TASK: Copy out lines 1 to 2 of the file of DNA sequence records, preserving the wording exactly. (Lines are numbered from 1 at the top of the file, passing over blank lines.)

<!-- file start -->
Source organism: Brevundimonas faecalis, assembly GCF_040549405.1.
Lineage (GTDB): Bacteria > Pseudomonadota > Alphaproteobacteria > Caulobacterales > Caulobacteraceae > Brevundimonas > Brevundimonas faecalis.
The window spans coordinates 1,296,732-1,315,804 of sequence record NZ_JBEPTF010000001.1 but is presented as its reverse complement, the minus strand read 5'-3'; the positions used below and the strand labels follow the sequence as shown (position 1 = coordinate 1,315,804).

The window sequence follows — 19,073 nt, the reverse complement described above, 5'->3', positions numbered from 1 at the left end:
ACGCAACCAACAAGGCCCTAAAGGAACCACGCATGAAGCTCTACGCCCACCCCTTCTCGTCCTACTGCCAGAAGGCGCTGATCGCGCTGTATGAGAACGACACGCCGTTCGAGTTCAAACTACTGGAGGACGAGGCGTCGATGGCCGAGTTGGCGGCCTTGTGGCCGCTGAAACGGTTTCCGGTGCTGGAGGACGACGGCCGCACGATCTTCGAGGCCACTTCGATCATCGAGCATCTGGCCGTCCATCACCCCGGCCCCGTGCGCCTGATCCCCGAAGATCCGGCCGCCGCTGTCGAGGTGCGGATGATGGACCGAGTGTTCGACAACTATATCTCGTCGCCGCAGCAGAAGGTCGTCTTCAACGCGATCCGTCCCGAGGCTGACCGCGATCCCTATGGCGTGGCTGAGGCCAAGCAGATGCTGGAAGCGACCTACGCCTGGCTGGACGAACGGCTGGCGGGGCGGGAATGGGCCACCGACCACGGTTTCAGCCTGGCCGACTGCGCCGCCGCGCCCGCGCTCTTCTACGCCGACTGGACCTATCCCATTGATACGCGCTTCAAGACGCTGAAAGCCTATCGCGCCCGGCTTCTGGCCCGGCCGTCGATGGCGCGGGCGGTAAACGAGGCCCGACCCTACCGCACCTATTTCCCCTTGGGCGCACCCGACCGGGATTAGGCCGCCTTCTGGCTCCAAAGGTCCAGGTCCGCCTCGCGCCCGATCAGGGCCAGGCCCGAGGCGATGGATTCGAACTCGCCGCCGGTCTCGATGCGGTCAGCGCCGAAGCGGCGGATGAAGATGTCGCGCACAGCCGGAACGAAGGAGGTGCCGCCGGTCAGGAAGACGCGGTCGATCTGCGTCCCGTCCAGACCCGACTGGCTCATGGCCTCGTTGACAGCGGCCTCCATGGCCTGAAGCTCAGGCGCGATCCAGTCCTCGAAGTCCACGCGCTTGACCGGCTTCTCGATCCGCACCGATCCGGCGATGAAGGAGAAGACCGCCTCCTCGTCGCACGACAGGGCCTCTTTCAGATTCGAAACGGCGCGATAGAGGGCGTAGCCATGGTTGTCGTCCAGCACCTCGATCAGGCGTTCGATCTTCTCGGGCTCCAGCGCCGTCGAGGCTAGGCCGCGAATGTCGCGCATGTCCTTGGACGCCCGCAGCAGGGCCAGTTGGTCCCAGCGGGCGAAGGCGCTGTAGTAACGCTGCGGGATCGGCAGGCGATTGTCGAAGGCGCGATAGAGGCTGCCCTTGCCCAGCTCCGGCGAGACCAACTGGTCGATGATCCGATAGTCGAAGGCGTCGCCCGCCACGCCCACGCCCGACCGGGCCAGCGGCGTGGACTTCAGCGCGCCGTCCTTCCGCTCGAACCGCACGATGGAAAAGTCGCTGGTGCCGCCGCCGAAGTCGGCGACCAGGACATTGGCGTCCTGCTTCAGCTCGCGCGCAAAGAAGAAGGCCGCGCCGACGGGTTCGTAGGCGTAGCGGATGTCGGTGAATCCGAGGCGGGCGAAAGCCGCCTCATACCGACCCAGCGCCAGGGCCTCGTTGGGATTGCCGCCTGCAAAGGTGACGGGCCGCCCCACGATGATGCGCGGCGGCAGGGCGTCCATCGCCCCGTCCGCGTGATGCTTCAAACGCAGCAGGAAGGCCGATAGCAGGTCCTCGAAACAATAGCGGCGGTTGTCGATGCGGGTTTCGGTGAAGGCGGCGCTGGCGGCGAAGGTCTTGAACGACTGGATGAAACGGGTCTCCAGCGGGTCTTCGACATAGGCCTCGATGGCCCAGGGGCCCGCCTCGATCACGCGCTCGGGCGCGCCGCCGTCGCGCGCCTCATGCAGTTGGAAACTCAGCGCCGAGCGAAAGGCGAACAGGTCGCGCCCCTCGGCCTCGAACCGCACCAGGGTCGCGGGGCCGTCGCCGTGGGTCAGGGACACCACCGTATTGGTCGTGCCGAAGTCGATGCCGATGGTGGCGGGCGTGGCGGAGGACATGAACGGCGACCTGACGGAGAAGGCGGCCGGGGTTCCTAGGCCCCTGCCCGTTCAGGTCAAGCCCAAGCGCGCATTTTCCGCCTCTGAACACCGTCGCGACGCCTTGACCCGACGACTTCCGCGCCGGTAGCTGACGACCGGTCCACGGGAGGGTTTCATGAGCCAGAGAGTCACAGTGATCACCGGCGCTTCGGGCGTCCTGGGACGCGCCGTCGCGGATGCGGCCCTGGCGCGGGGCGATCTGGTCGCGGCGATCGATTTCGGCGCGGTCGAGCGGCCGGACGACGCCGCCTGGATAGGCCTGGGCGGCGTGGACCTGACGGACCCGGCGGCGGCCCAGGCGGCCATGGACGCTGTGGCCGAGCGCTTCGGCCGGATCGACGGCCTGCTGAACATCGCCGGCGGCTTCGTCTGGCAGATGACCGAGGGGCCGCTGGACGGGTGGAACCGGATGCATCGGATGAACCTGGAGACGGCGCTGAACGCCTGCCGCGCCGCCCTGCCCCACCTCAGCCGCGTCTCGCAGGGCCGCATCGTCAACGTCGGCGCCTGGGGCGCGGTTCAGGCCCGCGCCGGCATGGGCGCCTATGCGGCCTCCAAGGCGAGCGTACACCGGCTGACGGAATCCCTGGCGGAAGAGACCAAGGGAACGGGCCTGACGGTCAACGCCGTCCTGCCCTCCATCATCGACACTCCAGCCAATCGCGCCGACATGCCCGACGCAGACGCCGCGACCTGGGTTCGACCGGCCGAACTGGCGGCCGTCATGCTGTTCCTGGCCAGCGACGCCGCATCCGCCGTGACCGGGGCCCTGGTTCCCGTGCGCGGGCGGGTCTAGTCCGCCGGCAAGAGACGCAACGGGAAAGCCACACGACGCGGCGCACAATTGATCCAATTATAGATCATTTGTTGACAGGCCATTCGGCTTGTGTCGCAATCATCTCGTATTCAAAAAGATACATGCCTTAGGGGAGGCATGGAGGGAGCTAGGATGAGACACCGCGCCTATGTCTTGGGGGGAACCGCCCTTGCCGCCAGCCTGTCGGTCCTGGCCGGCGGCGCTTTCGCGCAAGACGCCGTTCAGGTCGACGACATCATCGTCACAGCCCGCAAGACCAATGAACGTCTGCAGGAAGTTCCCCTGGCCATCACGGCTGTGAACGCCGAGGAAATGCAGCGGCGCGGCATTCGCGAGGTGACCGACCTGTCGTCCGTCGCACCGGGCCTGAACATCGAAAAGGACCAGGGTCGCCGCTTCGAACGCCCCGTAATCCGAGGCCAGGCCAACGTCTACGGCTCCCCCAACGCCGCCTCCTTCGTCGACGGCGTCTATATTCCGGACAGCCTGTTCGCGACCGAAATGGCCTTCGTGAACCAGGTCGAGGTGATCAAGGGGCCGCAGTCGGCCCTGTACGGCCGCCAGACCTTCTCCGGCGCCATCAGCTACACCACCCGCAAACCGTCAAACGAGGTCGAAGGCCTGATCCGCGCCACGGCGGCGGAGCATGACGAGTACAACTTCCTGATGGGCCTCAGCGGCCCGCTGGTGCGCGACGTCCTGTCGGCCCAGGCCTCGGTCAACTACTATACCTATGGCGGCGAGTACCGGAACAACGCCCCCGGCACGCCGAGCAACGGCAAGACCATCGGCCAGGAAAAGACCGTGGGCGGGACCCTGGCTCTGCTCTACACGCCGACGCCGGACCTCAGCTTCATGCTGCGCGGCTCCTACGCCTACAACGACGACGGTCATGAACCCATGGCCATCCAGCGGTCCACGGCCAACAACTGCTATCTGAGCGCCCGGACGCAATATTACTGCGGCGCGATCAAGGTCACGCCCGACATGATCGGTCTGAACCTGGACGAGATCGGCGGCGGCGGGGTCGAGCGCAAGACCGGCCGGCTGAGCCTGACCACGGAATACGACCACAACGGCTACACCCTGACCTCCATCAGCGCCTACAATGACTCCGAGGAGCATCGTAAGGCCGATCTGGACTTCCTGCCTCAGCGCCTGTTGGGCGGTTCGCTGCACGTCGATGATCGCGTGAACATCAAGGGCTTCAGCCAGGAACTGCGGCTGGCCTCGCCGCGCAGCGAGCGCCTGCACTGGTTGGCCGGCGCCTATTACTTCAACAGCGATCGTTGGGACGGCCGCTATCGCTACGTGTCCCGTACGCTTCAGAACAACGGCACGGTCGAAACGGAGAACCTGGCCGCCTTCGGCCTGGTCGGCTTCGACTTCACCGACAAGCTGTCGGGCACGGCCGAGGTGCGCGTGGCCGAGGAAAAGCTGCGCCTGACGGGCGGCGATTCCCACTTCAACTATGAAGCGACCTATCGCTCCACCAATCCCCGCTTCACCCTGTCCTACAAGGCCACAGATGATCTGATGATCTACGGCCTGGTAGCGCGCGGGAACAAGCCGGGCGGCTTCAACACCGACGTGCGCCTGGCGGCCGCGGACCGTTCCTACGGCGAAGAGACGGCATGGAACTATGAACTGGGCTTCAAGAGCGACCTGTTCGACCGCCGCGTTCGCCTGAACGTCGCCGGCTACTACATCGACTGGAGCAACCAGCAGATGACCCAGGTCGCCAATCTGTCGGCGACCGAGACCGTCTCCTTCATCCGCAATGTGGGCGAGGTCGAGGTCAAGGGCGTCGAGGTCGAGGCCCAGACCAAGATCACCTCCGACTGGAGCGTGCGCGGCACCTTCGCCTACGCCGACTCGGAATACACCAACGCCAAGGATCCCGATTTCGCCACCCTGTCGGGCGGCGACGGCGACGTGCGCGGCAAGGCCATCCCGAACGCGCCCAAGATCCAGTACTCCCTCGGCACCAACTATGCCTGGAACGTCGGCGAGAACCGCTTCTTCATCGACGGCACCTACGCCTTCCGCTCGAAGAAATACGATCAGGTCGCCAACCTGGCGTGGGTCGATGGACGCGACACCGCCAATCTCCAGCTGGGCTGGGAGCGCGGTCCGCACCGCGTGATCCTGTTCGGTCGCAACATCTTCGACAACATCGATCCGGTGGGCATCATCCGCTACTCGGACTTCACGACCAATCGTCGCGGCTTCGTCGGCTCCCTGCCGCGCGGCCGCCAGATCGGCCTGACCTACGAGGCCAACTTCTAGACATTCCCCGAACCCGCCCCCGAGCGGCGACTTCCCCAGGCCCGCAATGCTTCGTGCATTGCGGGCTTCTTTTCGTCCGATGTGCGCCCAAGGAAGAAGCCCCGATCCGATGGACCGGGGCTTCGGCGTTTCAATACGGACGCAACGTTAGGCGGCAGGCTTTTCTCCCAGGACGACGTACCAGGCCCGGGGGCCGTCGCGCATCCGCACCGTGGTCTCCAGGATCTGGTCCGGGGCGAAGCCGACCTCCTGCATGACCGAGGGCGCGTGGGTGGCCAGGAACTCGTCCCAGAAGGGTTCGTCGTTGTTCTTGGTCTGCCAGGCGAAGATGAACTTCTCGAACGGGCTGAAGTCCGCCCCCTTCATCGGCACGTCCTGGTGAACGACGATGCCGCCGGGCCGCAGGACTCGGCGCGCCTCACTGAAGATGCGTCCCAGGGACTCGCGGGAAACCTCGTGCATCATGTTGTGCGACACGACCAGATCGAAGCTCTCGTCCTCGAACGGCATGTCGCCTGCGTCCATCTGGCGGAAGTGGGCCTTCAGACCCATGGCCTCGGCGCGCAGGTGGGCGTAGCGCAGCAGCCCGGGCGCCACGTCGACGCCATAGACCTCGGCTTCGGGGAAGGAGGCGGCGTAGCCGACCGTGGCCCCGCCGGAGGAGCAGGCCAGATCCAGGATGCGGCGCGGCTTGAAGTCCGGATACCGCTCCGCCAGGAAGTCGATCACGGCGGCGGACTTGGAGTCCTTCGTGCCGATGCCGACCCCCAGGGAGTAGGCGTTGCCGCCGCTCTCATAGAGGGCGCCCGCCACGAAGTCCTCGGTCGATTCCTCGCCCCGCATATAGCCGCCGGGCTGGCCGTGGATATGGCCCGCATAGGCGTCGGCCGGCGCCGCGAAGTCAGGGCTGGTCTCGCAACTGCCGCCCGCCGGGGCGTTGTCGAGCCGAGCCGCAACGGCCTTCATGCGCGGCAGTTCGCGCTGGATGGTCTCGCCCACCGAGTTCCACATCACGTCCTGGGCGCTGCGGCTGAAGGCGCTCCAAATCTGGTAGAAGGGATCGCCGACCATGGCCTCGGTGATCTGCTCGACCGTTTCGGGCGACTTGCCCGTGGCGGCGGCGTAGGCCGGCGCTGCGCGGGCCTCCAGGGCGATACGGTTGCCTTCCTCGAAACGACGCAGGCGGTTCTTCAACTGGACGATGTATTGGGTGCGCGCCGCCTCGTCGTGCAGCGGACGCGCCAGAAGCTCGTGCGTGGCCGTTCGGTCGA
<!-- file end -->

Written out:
Source organism: Brevundimonas faecalis, assembly GCF_040549405.1.
Lineage (GTDB): Bacteria > Pseudomonadota > Alphaproteobacteria > Caulobacterales > Caulobacteraceae > Brevundimonas > Brevundimonas faecalis.